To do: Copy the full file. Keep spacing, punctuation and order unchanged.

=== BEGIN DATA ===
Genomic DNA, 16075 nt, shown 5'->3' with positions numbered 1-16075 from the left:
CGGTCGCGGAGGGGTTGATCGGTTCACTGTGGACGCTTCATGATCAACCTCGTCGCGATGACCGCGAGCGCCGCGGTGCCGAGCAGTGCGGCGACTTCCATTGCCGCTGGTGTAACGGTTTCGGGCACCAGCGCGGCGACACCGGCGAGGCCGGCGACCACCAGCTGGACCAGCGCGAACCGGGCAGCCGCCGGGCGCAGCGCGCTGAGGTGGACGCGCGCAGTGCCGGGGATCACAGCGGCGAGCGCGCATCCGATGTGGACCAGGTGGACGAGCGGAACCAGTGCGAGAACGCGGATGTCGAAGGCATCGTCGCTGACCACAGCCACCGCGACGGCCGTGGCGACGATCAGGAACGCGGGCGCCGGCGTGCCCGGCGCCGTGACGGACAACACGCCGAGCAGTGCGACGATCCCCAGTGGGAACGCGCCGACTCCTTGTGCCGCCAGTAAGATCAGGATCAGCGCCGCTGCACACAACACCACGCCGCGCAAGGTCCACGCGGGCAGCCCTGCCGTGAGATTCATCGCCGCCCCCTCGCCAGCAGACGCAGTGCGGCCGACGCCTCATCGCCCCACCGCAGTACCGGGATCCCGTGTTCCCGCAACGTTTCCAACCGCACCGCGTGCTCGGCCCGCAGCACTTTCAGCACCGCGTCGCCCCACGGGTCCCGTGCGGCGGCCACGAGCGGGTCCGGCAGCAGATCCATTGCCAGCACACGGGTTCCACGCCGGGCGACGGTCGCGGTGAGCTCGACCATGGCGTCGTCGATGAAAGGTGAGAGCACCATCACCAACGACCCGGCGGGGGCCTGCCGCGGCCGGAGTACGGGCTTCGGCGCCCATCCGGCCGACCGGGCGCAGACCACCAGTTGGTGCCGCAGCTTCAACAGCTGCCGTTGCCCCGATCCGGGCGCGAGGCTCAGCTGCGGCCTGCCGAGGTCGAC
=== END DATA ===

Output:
Genomic DNA, 16075 nt, shown 5'->3' with positions numbered 1-16075 from the left:
CGGTCGCGGAGGGGTTGATCGGTTCACTGTGGACGCTTCATGATCAACCTCGTCGCGATGACCGCGAGCGCCGCGGTGCCGAGCAGTGCGGCGACTTCCATTGCCGCTGGTGTAACGGTTTCGGGCACCAGCGCGGCGACACCGGCGAGGCCGGCGACCACCAGCTGGACCAGCGCGAACCGGGCAGCCGCCGGGCGCAGCGCGCTGAGGTGGACGCGCGCAGTGCCGGGGATCACAGCGGCGAGCGCGCATCCGATGTGGACCAGGTGGACGAGCGGAACCAGTGCGAGAACGCGGATGTCGAAGGCATCGTCGCTGACCACAGCCACCGCGACGGCCGTGGCGACGATCAGGAACGCGGGCGCCGGCGTGCCCGGCGCCGTGACGGACAACACGCCGAGCAGTGCGACGATCCCCAGTGGGAACGCGCCGACTCCTTGTGCCGCCAGTAAGATCAGGATCAGCGCCGCTGCACACAACACCACGCCGCGCAAGGTCCACGCGGGCAGCCCTGCCGTGAGATTCATCGCCGCCCCCTCGCCAGCAGACGCAGTGCGGCCGACGCCTCATCGCCCCACCGCAGTACCGGGATCCCGTGTTCCCGCAACGTTTCCAACCGCACCGCGTGCTCGGCCCGCAGCACTTTCAGCACCGCGTCGCCCCACGGGTCCCGTGCGGCGGCCACGAGCGGGTCCGGCAGCAGATCCATTGCCAGCACACGGGTTCCACGCCGGGCGACGGTCGCGGTGAGCTCGACCATGGCGTCGTCGATGAAAGGTGAGAGCACCATCACCAACGACCCGGCGGGGGCCTGCCGCGGCCGGAGTACGGGCTTCGGCGCCCATCCGGCCGACCGGGCGCAGACCACCAGTTGGTGCCGCAGCTTCAACAGCTGCCGTTGCCCCGATCCGGGCGCGAGGCTCAGCTGCGGCCTGCCGAGGTCGAC